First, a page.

No Parent Left Behind

City slow to ensure compliance with PTA law for charter schools

Nearly nine months after Albany passed legislation requiring all charter schools in New York City to form parent groups, the city does not yet know exactly how many city charters are in compliance with the law.

Speaking to a meeting of the New York Charter Parents Association on January 20, the director of the Department of Education’s charter school office, Recy Dunn, told parents that the city was just beginning to monitor schools’ compliance.

“I don’t have the answer on how many charters currently have PTAs,” Dunn said. “Would I like to find out? Absolutely.”

In September, the DOE directed all city charter schools to launch parent groups by October to comply with the law, and report back to the city with their progress by that time. City officials said today that many of the schools did not respond to that directive and that they had not since followed up with many of the schools.

Officials said that going forward they would check if schools have parent groups when they make their annual site visits to each school they authorized. They’re also including the question on a survey that it sends to each school in the city.

“We’ve informed charters of the legal requirement and asked them to confirm that they have a parents association,” said DOE spokesman Jack Zarin-Rosenfeld. “We’re now in the process of following up with them, and expect that they’ll all make the necessary arrangements.”

The slow response time in ensuring compliance can partly be explained by a personnel shortage in the city’s charter office. The city’s charter school office has experienced high turnover in the past year and is currently working with almost half the staff the office had last year. Dunn told the charter parent group that one of his first priorities is staffing up the charter office.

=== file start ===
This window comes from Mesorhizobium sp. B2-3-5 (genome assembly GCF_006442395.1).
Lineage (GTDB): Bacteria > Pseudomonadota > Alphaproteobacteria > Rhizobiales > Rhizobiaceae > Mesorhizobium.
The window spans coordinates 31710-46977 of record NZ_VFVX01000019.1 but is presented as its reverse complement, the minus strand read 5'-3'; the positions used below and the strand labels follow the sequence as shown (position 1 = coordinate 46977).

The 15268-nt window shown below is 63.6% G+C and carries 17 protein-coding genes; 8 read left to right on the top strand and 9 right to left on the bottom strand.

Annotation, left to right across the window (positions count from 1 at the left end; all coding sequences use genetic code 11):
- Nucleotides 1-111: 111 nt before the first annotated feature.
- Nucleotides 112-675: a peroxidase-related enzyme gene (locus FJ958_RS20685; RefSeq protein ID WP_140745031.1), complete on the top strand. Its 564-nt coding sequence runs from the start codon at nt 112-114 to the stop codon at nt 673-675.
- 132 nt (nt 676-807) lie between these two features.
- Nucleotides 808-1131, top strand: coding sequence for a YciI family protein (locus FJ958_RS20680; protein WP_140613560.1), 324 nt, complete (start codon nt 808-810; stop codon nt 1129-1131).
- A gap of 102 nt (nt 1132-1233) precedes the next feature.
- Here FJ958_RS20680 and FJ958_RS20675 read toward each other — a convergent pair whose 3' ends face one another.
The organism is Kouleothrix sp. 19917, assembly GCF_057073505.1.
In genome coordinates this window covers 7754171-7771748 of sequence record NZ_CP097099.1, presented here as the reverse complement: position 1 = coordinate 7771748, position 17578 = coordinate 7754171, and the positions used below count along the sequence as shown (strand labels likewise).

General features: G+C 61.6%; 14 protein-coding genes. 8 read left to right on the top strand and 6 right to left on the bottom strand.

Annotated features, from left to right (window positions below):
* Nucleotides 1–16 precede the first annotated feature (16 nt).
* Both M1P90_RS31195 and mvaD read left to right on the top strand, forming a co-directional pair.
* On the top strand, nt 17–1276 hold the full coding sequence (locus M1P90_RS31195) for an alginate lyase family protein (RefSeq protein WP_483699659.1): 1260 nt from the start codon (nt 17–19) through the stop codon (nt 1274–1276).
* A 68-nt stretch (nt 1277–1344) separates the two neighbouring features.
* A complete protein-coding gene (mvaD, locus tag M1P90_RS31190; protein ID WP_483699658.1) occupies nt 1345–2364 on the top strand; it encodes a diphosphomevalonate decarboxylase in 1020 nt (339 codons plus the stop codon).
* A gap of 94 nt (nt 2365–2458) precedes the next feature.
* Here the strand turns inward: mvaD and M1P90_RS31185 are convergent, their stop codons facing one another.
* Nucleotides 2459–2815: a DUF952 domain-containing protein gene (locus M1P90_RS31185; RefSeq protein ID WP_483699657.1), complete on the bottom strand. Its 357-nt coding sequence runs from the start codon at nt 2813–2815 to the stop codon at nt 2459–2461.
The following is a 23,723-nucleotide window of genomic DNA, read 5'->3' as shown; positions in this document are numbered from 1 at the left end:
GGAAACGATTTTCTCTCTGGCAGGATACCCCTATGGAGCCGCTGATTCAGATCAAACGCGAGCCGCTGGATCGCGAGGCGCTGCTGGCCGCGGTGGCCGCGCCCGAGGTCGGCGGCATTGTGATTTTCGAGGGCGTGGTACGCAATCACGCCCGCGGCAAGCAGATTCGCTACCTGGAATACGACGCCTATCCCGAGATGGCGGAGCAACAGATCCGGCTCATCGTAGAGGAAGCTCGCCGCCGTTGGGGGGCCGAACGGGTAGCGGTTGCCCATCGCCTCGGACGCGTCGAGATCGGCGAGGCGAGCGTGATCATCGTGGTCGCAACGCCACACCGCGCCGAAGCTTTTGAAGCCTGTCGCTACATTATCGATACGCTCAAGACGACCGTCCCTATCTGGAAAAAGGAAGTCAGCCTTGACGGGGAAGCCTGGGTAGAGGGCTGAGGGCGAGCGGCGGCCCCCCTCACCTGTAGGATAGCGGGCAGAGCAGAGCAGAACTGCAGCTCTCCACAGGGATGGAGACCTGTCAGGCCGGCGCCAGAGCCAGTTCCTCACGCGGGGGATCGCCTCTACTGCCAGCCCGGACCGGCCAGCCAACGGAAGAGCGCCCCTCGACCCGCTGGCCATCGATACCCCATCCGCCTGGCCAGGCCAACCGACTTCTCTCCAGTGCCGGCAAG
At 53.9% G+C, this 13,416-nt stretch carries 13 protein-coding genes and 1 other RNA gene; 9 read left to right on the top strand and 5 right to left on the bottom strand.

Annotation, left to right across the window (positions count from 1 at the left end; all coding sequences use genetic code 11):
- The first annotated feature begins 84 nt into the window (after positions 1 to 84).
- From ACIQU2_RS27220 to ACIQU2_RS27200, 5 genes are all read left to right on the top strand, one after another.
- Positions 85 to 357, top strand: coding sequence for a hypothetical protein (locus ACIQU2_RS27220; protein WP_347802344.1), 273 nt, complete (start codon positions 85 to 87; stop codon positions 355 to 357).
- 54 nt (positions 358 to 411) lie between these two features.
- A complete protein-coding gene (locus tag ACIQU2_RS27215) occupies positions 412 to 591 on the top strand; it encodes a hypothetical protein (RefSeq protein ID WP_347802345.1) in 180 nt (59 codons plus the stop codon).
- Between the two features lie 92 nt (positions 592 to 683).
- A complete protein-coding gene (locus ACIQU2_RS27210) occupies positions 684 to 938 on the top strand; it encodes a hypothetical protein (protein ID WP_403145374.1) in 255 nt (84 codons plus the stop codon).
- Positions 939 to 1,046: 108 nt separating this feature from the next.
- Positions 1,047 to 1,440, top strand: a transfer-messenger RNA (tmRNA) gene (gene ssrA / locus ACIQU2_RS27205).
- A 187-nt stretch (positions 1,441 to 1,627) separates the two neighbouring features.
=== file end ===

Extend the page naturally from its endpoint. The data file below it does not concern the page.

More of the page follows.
Dunn is the third person to lead the charter office since the law was passed last May. The former director of the city’s charter office, Michael Duffy, left the DOE in July. Aaron Listhaus, the charter office’s former Chief Academic Officer, stepped in as interim director, before Dunn took over the office in the middle of the school year. Listhaus has also since left the office to lead the Hebrew Charter Center.

The effort to confirm that all schools are in compliance is also hindered by some disagreement over which schools are subject to the parent association provision in the law, which was hastily written during late-night negotiations over the bill to double the number of charter schools allowed to open in the state.

While the provision explicitly requires all charters located in the city district to establish parent associations, it was inserted into the school governance law, which does not govern charter schools. When the city told all charters to start parent groups, the SUNY Charter School Institute told the 49 city schools it oversees independently of the DOE that the provision did not apply to them.

Out of the 125 charter schools currently operating in New York City, 69 were authorized by the DOE. Many of the rest operate in public building space, which gives the city leverage to require that they adhere to the parent association mandate.

City officials still interpret the law as applicable to all charter schools in New York City, regardless of authorizer, but it is more difficult for city officials to check compliance at schools it does not directly oversee, officials said.